Austin is also sensitive to conservative scholarly attempts to reconcile Bible contradictions or to address Bible problems: she presents the Babylonian kings Nabonidus and Belshazzar as co-rulers, for example, and she says that the seventy years of Jewish exile officially started when the first set of exiles were taken from Israel, not when Jerusalem was destroyed in 587 B.C.E. (otherwise we have less than seventy years between the destruction and the return from exile). I would say that her book does reflect research, but scholars would probably quibble with some of her picture, depending on their perspective or what they believe the evidence reveals. Let me also say that, overall, I was impressed by Austin’s knowledge of the Hebrew Bible, including the priestly laws in the Pentateuch.
I had two favorite passages. In one passage, Iddo, the devout grandfather of Zechariah (who would grow up to become the prophet Zechariah), is telling his grandson about the power of words:
“We’re made in the Holy One’s image so our words also have power. You tell someone they’re ugly or that they’re a fool, and if you repeat if often enough, you might create ugliness or foolishness in that person. You praise them for their goodness or kindness, and your words just might create even more kindness in that person. We must be careful to speak words of life.”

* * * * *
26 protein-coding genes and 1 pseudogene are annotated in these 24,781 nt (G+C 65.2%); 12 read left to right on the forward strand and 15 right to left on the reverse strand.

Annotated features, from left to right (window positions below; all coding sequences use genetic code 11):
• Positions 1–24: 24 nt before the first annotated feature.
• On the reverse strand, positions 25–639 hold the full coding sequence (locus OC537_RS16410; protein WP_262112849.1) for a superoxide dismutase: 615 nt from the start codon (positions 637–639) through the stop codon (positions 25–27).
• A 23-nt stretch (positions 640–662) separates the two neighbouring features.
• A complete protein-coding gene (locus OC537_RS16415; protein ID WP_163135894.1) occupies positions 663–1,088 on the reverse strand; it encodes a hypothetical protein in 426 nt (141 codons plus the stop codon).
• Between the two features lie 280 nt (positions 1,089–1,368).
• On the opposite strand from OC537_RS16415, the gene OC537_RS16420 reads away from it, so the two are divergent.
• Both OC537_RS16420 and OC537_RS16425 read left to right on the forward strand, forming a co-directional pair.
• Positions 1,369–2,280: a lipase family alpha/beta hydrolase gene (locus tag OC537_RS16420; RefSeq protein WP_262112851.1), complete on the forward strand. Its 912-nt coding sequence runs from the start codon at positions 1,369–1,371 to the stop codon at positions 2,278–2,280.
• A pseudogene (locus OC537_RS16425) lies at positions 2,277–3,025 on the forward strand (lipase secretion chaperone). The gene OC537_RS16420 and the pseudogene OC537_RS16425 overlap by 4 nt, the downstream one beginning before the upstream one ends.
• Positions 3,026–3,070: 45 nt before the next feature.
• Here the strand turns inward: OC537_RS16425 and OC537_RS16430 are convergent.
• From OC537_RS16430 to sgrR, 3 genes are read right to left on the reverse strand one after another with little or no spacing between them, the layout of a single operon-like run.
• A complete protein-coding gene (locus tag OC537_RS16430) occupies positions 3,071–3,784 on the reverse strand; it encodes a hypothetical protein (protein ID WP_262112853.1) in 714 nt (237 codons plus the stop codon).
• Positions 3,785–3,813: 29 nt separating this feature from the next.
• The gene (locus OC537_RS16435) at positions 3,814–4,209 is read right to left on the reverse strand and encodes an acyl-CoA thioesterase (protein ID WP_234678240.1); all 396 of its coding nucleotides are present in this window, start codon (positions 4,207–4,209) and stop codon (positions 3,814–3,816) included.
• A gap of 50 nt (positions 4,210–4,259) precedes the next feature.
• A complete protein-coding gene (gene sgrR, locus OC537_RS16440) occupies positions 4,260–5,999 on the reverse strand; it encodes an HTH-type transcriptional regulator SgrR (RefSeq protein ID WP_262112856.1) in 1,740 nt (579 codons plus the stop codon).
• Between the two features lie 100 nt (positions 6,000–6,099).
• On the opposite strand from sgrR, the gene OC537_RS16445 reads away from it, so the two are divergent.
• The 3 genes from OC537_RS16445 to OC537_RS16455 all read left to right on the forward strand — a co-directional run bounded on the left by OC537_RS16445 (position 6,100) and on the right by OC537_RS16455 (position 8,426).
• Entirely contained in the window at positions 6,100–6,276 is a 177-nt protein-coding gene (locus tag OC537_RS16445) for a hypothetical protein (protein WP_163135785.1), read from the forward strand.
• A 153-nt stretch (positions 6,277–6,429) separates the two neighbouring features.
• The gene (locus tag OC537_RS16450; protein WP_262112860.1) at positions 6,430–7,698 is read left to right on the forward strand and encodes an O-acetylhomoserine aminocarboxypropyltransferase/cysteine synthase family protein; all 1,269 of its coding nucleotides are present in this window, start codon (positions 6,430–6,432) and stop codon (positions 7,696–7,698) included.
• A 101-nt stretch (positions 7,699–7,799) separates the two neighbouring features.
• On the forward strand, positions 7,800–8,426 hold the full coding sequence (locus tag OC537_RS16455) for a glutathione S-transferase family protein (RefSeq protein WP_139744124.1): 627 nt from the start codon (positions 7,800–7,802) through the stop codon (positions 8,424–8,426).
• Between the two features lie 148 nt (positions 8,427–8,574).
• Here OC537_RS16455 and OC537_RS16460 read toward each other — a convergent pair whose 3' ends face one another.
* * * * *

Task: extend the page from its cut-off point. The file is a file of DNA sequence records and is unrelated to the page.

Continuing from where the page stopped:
The other passage that I really liked was on page 383. In Austin’s book, the Samaritans are presented in a rather unflattering light, yet they are not entirely dehumanized. One Jewish character, Dinah, is upset about leaving her family behind in Babylon and questions the value of serving God, but she has an epiphany when she is delivering a Samaritan baby, and the Samaritan old woman wants to throw the baby out to die because the baby has a deformed foot. Dinah concludes that the Samaritans do not value life the way that the Jews do, and that the Jews value life because they have the Torah. Yet, there are parts of the book that indicate a more complex picture: that the Samaritans also believe in the Torah, on some level, that there are good Samaritans, that a Samaritan can join the community of Israel, and that the Samaritans are upset because they were on the land and now a bunch of exiles are returning. On page 383, Zechariah is responding to someone who is criticizing the Babylonian and Samaritan stargazers, as Zechariah is saying that the Temple will be a way to bring everyone to God. Zechariah says: “I know some of those stargazers, and they’re searching for Him whether they realize it or not.” Some may find that to be condescending. I find it to be a beautiful acknowledgement that we are all thirsty.